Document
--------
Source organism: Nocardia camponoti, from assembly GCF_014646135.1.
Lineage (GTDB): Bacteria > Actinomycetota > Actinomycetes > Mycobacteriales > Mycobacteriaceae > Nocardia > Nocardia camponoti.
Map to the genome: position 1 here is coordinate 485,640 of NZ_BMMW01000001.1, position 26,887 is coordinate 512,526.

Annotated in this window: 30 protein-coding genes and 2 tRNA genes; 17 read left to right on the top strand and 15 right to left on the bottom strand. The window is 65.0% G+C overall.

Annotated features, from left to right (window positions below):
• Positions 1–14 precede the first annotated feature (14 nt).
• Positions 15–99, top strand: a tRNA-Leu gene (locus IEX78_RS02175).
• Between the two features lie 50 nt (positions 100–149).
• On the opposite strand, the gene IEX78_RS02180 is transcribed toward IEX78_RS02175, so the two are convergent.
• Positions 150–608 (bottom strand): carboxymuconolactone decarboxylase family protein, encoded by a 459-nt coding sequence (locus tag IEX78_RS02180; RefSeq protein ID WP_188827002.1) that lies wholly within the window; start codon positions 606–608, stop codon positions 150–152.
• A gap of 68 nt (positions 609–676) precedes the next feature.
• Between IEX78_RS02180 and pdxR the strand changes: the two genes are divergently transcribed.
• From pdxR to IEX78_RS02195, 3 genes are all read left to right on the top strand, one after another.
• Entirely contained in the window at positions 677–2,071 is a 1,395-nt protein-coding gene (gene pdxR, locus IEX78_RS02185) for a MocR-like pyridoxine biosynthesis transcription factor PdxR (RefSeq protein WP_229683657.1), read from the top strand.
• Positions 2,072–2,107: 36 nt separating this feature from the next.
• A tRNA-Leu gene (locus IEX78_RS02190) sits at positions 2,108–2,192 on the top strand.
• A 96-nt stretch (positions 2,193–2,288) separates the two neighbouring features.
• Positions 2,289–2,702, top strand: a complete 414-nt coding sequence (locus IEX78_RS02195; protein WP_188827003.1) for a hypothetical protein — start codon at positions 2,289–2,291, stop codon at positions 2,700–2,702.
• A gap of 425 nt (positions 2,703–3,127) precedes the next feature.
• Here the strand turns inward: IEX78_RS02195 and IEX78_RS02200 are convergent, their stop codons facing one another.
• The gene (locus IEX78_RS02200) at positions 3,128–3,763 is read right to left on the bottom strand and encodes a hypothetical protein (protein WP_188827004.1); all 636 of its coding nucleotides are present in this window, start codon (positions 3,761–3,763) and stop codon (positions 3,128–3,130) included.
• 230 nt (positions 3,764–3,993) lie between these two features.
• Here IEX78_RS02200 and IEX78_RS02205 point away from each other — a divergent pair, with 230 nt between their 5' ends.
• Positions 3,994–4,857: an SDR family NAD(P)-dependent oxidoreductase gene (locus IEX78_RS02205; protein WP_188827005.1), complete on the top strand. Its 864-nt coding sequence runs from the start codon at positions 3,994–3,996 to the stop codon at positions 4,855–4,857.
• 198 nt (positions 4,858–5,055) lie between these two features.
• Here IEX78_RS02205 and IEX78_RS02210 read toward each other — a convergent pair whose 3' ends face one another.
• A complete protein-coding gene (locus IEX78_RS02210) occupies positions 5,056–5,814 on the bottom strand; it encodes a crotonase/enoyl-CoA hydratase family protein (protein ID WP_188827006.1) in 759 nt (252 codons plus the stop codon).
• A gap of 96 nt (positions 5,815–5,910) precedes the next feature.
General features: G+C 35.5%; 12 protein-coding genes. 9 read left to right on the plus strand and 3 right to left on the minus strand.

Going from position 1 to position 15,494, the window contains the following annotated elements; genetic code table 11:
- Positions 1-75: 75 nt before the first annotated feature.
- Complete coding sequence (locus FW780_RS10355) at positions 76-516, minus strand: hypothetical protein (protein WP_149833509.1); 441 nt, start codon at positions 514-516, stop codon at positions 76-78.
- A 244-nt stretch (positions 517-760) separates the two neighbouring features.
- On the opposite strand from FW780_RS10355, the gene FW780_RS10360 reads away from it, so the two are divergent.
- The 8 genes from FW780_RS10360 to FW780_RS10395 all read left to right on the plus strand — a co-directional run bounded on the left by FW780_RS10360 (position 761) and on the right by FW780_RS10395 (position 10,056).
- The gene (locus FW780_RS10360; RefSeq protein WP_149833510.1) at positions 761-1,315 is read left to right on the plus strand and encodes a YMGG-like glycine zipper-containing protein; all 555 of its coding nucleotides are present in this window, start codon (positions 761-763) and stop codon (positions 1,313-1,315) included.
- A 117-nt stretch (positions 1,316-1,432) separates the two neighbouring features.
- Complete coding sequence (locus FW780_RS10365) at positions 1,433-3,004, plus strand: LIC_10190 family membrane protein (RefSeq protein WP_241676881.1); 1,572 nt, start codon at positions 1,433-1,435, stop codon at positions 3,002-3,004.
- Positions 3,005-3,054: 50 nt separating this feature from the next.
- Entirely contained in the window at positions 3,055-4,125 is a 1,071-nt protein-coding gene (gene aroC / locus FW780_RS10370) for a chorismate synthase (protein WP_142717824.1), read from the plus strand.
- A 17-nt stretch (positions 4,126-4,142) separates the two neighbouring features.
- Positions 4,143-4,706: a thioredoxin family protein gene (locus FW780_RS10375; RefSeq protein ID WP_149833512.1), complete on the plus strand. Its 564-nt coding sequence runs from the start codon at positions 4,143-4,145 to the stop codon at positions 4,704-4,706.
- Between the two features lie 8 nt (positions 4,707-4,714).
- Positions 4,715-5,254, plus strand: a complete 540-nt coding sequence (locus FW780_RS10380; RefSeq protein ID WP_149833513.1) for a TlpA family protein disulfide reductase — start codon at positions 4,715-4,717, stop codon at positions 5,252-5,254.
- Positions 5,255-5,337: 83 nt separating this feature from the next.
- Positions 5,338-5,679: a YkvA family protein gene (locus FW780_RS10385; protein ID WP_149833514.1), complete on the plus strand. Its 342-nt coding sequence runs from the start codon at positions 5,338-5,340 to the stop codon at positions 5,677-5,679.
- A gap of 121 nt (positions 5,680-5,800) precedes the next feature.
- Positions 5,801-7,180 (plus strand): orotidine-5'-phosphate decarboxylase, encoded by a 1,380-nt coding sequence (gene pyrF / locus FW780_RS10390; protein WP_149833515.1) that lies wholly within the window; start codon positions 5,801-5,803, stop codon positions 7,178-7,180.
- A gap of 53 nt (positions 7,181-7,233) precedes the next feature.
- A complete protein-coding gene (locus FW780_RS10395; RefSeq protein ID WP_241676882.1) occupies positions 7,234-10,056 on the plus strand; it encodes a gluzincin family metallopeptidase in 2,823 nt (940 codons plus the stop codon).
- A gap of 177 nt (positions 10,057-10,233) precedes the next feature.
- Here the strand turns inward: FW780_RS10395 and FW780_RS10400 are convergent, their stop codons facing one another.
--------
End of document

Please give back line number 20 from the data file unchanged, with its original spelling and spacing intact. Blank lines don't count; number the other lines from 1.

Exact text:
• Here the strand turns inward: IEX78_RS02195 and IEX78_RS02200 are convergent, their stop codons facing one another.